Not everyone who has talent can make it big in the biz, that’s why it is best to show the people what you got when you have the chance. When you finally get to the spot, it would be worthy of all your hard work, but what happens if you were forced to step out of the spotlight at the peak of your career?
It was exactly what Shania Twain had gone through when she had to take a rest for a while from the busy scene to tackle a health condition that greatly affected her.
Shania Twain’s Journey
It must have been hard to sit back and watch your career take a back seat, but the cause was not something that could wait for a little longer. The award-winning singer recently opened up about that challenging time after she contracted Lyme disease in 2003.
This had caused her to lose her voice for a couple of years, which sounds scary. To regain her voice, she had to undergo surgeries, specifically two open-throat operations.
The 53-year-old decided to withdrew from the limelight once her voice got affected and although she came back stronger in 2017, Shania admitted the journey had been tough on her, especially that she is a singer.
She also feared that she won’t be able to sing once again because of what happened but thankfully, she has rediscovered a new voice, learning that she just won’t be able to bring back what was lost.
While Shania has come into terms with the fact that the damage is permanent, that won’t stop her from having a positive disposition on her battle with Lyme disease. Furthermore, she said she is up to embracing the fact that you certainly don’t have to always be the same.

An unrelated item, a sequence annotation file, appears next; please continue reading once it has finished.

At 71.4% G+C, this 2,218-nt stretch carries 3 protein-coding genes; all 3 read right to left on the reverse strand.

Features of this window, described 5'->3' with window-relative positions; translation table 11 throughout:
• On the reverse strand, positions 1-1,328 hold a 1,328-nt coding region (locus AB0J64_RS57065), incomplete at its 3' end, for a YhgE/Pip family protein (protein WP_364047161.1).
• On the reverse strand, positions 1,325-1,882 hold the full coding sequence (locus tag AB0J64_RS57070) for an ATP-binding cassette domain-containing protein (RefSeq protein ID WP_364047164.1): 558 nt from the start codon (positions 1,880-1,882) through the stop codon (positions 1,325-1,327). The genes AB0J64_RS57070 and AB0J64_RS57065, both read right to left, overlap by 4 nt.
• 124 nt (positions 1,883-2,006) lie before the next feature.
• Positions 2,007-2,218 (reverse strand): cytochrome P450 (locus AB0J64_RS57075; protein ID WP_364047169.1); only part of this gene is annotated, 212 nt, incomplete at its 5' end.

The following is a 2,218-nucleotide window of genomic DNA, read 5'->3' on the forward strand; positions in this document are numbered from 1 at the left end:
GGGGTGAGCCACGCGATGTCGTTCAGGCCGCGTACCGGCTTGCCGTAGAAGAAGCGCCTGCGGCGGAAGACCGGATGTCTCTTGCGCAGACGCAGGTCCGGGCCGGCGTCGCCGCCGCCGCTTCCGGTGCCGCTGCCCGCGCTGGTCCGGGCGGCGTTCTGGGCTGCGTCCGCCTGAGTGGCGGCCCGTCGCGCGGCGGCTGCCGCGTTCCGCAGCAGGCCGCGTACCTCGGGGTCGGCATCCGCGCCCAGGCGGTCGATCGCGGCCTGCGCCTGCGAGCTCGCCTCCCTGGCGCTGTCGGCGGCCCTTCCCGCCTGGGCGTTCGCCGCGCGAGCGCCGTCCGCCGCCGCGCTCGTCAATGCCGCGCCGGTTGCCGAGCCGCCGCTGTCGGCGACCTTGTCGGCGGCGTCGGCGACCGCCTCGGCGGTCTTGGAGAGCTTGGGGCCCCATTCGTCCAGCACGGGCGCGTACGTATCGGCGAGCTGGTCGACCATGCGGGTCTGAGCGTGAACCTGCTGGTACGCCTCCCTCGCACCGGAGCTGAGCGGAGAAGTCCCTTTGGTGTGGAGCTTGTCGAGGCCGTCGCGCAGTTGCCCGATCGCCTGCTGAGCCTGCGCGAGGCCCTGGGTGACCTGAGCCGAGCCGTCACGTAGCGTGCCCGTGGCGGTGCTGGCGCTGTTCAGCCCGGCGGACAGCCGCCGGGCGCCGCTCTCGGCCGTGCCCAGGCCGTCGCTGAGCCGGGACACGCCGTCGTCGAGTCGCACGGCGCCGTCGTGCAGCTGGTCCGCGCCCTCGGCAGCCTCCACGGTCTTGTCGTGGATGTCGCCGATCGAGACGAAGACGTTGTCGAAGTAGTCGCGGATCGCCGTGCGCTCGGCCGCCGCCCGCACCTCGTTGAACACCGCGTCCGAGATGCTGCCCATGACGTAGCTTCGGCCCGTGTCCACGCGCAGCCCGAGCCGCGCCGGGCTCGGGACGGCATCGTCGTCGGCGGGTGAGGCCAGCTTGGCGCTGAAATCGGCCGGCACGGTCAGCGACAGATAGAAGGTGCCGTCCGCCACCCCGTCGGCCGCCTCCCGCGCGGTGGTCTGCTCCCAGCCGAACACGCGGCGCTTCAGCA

Losing your voice and intense surgery, these definitely sound harrowing. But what is Lyme disease, anyway? It is an infectious disease that is passed onto humans by infected blacklegged tick bites and is caused by Borrelia burgdorferi, according to the Centers for Disease Control and Prevention. Signs of which are fever, fatigue, headache, and skin rash.
But was Lyme disease really the culprit behind the Canadian singer’s issue? According to Johns Hopkins Center for Health Security infectious disease expert Amesh Adalja, it was a rare incident as he had never seen this in patients he had handled.
It can also be that it was an underreported symptom because there probably aren’t as many patients who are closely monitoring their voice as her.
The expert also explained that there is a “biological plausibility” that losing her voice can be associated with the Lyme disease because patients could get a sore throat.
There are also studies that showed that those without vocal cord paralysis have lesser antibodies for Lyme disease than those who have it. Amesh explained that the condition can affect the nerves that control vocal cord muscles, so patients can actually lose their voice.
The basic treatment for Lyme disease is antibiotics that could run for three weeks. As for those with voice issues, Amesh said they are usually referred to another specialist. With Shania’s case, it was an extreme one that needed surgery.